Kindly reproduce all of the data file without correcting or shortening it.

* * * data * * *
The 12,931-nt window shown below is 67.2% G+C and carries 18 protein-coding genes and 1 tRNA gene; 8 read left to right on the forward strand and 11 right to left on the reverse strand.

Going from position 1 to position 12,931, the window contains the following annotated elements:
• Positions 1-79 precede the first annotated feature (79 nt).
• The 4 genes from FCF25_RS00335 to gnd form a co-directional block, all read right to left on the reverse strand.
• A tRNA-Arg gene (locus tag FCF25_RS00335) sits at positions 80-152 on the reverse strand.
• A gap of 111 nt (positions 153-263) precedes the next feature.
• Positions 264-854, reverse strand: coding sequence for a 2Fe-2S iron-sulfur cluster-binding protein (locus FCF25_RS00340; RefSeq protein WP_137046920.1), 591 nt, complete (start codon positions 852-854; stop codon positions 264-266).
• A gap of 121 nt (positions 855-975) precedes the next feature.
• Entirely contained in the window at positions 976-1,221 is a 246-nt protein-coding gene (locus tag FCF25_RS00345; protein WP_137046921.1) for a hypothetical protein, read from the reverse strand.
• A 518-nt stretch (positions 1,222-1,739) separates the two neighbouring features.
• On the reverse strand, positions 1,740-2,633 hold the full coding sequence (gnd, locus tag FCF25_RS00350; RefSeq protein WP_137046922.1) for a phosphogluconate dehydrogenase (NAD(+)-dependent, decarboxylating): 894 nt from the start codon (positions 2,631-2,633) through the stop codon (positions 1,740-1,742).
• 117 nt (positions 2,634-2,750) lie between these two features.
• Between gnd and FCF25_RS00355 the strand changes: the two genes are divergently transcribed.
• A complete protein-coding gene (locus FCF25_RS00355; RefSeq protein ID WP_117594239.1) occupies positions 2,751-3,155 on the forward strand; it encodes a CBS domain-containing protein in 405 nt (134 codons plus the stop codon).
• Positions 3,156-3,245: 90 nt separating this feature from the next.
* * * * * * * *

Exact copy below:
The 12,931-nt window shown below is 67.2% G+C and carries 18 protein-coding genes and 1 tRNA gene; 8 read left to right on the forward strand and 11 right to left on the reverse strand.

Going from position 1 to position 12,931, the window contains the following annotated elements:
• Positions 1-79 precede the first annotated feature (79 nt).
• The 4 genes from FCF25_RS00335 to gnd form a co-directional block, all read right to left on the reverse strand.
• A tRNA-Arg gene (locus tag FCF25_RS00335) sits at positions 80-152 on the reverse strand.
• A gap of 111 nt (positions 153-263) precedes the next feature.
• Positions 264-854, reverse strand: coding sequence for a 2Fe-2S iron-sulfur cluster-binding protein (locus FCF25_RS00340; RefSeq protein WP_137046920.1), 591 nt, complete (start codon positions 852-854; stop codon positions 264-266).
• A gap of 121 nt (positions 855-975) precedes the next feature.
• Entirely contained in the window at positions 976-1,221 is a 246-nt protein-coding gene (locus tag FCF25_RS00345; protein WP_137046921.1) for a hypothetical protein, read from the reverse strand.
• A 518-nt stretch (positions 1,222-1,739) separates the two neighbouring features.
• On the reverse strand, positions 1,740-2,633 hold the full coding sequence (gnd, locus tag FCF25_RS00350; RefSeq protein WP_137046922.1) for a phosphogluconate dehydrogenase (NAD(+)-dependent, decarboxylating): 894 nt from the start codon (positions 2,631-2,633) through the stop codon (positions 1,740-1,742).
• 117 nt (positions 2,634-2,750) lie between these two features.
• Between gnd and FCF25_RS00355 the strand changes: the two genes are divergently transcribed.
• A complete protein-coding gene (locus FCF25_RS00355; RefSeq protein ID WP_117594239.1) occupies positions 2,751-3,155 on the forward strand; it encodes a CBS domain-containing protein in 405 nt (134 codons plus the stop codon).
• Positions 3,156-3,245: 90 nt separating this feature from the next.